This season Lake Manitou has not yet had a full algae bloom with the exception of the Waugh channel area*, whereas in previous years we’ve had several blooms by now. This may change in August and September, in part due to increased air and water temperatures. A major factor that influences algae blooms are external nutrient loads arriving into the lake primarily from the Hardy Jennings drain. Other factors are water temperature de-stratification and anoxia.
In most healthy natural lakes the water is divided into three distinct temperature stratification layers. The surface is warmest, the center is cooler and the bottom layer is coldest. When the lake water is consistently mixed, (especially in Lake Manitou at only 73 acres and an average depth of 11 feet), we lose these necessary temperature layers of a balanced ecosystem and the lake becomes de-stratified. Dr. Jude points out in his 2011 Lake Manitou fish study, [Page 48], “Based on our water temperature and water quality measurements in the main basin of the lake, it appears that boat traffic in this basin de-stratifies the lake. This mixes nutrients on the bottom into surface waters where they can be used by aquatic plants and algae.” What he is saying is that the lake is too small for high speed activities. An analogy is using a kitchen mixer in a bowl at high speed. It’s another anthropogenic (man made) influence within the lake that facilitates algae blooms.
Anoxia occurs when there is no oxygen in the water at the lake floor. This creates a chemical reaction which releases nutrients from the lake floor into the water column that would otherwise remain there. The nutrients facilitate algae blooms.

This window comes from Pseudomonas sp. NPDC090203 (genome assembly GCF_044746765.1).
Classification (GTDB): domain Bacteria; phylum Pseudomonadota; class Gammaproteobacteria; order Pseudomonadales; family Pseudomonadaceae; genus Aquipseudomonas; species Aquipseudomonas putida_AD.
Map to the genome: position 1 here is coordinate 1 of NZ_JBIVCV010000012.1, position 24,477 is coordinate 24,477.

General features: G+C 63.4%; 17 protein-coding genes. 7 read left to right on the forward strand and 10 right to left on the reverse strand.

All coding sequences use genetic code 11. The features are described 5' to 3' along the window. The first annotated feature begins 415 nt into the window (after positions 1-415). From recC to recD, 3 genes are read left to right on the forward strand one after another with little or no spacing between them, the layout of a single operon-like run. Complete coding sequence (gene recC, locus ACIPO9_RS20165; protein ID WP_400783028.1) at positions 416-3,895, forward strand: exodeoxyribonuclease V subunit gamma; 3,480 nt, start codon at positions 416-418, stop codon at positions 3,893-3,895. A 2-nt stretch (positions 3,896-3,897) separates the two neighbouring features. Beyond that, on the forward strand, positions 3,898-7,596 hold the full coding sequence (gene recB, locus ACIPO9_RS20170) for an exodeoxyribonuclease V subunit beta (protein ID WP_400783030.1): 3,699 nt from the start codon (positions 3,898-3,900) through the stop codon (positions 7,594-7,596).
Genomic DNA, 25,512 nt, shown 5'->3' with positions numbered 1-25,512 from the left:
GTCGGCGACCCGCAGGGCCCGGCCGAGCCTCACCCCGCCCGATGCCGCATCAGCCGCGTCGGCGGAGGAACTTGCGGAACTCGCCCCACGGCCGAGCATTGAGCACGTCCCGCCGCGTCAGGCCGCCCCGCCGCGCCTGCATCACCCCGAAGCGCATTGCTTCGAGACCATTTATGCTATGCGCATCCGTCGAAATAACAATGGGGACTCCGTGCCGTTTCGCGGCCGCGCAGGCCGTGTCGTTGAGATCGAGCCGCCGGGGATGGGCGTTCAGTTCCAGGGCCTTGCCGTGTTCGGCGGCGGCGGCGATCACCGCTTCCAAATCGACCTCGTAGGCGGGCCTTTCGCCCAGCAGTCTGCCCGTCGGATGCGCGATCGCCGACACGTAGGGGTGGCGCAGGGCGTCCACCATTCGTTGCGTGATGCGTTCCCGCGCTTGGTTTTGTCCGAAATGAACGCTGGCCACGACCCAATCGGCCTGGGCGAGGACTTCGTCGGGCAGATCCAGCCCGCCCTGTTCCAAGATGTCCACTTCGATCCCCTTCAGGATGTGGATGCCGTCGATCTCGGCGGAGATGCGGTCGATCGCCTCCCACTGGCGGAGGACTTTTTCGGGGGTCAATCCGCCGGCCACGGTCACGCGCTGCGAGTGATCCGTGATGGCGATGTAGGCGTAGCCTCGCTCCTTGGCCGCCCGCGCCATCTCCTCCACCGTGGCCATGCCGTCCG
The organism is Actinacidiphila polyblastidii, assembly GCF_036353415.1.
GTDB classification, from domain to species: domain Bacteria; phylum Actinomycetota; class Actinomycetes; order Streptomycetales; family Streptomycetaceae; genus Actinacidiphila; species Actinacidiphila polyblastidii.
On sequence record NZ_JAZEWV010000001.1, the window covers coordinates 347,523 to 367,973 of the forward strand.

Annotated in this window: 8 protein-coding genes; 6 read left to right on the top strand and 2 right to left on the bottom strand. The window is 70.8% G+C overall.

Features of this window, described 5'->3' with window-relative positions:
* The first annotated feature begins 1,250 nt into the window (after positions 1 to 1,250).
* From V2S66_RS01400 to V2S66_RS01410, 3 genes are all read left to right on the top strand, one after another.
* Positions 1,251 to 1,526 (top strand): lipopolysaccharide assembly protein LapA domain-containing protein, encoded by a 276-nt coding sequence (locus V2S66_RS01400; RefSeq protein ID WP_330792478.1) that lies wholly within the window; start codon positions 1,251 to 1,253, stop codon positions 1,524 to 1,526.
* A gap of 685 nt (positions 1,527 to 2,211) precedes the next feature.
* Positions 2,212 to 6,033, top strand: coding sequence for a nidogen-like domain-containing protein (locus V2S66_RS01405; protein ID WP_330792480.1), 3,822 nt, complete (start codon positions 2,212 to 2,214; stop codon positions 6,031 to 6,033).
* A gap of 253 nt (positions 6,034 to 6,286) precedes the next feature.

Water quality could be greatly improved if we were to substantially reduce nutrient loads and soil sediment from entering into the lake. Further improvement could be made if we limited watercraft horsepower to 50 horse power.
To reduce anoxia, it would take an engineered air diffuser system in several parts of the lake. Several years ago we had an environmental company representative survey our lake for such a system. His analysis was that until we are successful in substantially reducing the negative influences from the drain, a diffuser system will be limited in making an improvement in overall water quality.
It is also critical that all residents with shore lines eliminate lawn fertilization anywhere near the water. Pet waste should be picked up regularly and the lake water would benefit greatly with buffers strips 20 to 50 feet wide at the shoreline. The buffer strip is a no mowing zone containing native shoreline plants and shrubs. The buffer strip helps catch fertilizer runoff and stabilizes shoreline erosion.
This is a link to a short article about algae posted July 28, 2020 from EGLE. https://www.michigan.gov/mienvironment/0,9349,7-385-93394-534773–,00.html
This is a link to Michigan Natural Shorelines. https://www.mishorelinepartnership.org/
*Due to agricultural runoff the Hardy Jennings drain continues to add nutrients and nutrient laden soils into the lake at Waugh road. This dramatically increases algae production in the channel as well as influencing algae production in the main body of the lake.